2. Robert Sargent Austin, Ypres, 1920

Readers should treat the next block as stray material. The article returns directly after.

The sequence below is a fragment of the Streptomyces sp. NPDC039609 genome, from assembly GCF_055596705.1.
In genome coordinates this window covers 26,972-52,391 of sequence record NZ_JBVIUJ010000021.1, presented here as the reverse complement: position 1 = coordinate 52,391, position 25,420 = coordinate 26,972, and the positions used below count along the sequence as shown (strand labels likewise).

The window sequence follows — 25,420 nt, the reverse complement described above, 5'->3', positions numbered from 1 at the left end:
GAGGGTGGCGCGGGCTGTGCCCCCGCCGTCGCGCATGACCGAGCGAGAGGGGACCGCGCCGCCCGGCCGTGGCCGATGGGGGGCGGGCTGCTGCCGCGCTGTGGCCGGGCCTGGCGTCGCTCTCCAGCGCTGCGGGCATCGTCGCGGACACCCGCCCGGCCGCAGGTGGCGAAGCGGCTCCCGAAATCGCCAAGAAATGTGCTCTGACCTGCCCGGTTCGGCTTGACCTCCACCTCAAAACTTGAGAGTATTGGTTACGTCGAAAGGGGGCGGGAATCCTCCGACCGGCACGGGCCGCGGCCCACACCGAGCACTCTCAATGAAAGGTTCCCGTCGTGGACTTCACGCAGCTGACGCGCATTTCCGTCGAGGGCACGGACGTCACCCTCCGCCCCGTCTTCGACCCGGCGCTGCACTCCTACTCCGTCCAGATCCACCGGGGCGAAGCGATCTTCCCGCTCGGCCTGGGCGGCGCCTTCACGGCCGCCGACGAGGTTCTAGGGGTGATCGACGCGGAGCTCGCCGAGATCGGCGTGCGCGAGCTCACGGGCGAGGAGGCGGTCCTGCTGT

Robert Austin (1895–1973) won a scholarship to the Royal College of Art in London in 1914, but his studies were interrupted by the outbreak of war. He served as a gunner in the trenches of the Western Front, so scenes like this would have been very familiar to him. The lone, blasted tree stands as a symbol for the destruction of Ypres, which was the scene of five major battles, while the ruined church hints at the human and spiritual cost of the war. The Ashmolean also holds two pencil studies (WA1985.152 and WA1985.154; 1918) for this print, the understated simplicity of which makes it all the more poignant. Once demobilized, Austin continued his studies, becoming an important etcher, and during the Second World War he worked as an official war artist.